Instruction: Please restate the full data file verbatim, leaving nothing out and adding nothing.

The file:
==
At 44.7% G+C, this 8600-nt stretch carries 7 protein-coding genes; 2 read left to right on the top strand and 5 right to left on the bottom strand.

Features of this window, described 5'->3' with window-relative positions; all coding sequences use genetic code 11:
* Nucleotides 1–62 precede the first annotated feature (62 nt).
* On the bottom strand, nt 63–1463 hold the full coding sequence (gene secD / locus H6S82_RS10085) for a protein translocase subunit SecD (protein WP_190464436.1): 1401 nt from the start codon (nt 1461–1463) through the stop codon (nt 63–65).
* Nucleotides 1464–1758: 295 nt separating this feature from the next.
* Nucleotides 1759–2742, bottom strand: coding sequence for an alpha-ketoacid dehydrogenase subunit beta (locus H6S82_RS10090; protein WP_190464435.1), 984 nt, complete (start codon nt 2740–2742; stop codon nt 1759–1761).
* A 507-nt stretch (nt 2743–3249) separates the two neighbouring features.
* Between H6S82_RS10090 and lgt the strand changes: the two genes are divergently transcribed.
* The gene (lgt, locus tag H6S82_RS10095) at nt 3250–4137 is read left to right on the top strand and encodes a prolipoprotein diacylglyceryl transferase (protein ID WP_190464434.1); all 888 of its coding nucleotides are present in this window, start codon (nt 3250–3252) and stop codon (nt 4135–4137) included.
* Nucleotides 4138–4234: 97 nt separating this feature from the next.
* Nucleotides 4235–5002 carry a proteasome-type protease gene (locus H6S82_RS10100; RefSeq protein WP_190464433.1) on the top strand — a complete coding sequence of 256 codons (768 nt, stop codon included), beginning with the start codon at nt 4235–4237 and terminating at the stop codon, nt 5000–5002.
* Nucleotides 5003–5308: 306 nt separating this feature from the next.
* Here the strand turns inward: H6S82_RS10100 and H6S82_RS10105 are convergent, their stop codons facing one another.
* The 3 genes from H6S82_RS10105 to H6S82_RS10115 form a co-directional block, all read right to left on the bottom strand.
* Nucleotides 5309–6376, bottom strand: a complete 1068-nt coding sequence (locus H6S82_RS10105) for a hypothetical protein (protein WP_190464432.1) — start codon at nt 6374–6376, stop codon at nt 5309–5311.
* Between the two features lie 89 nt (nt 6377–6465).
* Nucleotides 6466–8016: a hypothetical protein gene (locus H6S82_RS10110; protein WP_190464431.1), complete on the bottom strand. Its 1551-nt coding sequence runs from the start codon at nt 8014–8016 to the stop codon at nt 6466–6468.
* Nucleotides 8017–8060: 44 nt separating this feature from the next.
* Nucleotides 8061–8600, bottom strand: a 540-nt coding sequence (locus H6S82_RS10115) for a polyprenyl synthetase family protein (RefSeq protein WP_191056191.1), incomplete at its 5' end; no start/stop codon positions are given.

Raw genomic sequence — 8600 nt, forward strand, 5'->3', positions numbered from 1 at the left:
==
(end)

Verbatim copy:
At 44.7% G+C, this 8600-nt stretch carries 7 protein-coding genes; 2 read left to right on the top strand and 5 right to left on the bottom strand.

Features of this window, described 5'->3' with window-relative positions; all coding sequences use genetic code 11:
* Nucleotides 1–62 precede the first annotated feature (62 nt).
* On the bottom strand, nt 63–1463 hold the full coding sequence (gene secD / locus H6S82_RS10085) for a protein translocase subunit SecD (protein WP_190464436.1): 1401 nt from the start codon (nt 1461–1463) through the stop codon (nt 63–65).
* Nucleotides 1464–1758: 295 nt separating this feature from the next.
* Nucleotides 1759–2742, bottom strand: coding sequence for an alpha-ketoacid dehydrogenase subunit beta (locus H6S82_RS10090; protein WP_190464435.1), 984 nt, complete (start codon nt 2740–2742; stop codon nt 1759–1761).
* A 507-nt stretch (nt 2743–3249) separates the two neighbouring features.
* Between H6S82_RS10090 and lgt the strand changes: the two genes are divergently transcribed.
* The gene (lgt, locus tag H6S82_RS10095) at nt 3250–4137 is read left to right on the top strand and encodes a prolipoprotein diacylglyceryl transferase (protein ID WP_190464434.1); all 888 of its coding nucleotides are present in this window, start codon (nt 3250–3252) and stop codon (nt 4135–4137) included.
* Nucleotides 4138–4234: 97 nt separating this feature from the next.
* Nucleotides 4235–5002 carry a proteasome-type protease gene (locus H6S82_RS10100; RefSeq protein WP_190464433.1) on the top strand — a complete coding sequence of 256 codons (768 nt, stop codon included), beginning with the start codon at nt 4235–4237 and terminating at the stop codon, nt 5000–5002.
* Nucleotides 5003–5308: 306 nt separating this feature from the next.
* Here the strand turns inward: H6S82_RS10100 and H6S82_RS10105 are convergent, their stop codons facing one another.
* The 3 genes from H6S82_RS10105 to H6S82_RS10115 form a co-directional block, all read right to left on the bottom strand.
* Nucleotides 5309–6376, bottom strand: a complete 1068-nt coding sequence (locus H6S82_RS10105) for a hypothetical protein (protein WP_190464432.1) — start codon at nt 6374–6376, stop codon at nt 5309–5311.
* Between the two features lie 89 nt (nt 6377–6465).
* Nucleotides 6466–8016: a hypothetical protein gene (locus H6S82_RS10110; protein WP_190464431.1), complete on the bottom strand. Its 1551-nt coding sequence runs from the start codon at nt 8014–8016 to the stop codon at nt 6466–6468.
* Nucleotides 8017–8060: 44 nt separating this feature from the next.
* Nucleotides 8061–8600, bottom strand: a 540-nt coding sequence (locus H6S82_RS10115) for a polyprenyl synthetase family protein (RefSeq protein WP_191056191.1), incomplete at its 5' end; no start/stop codon positions are given.

Raw genomic sequence — 8600 nt, forward strand, 5'->3', positions numbered from 1 at the left: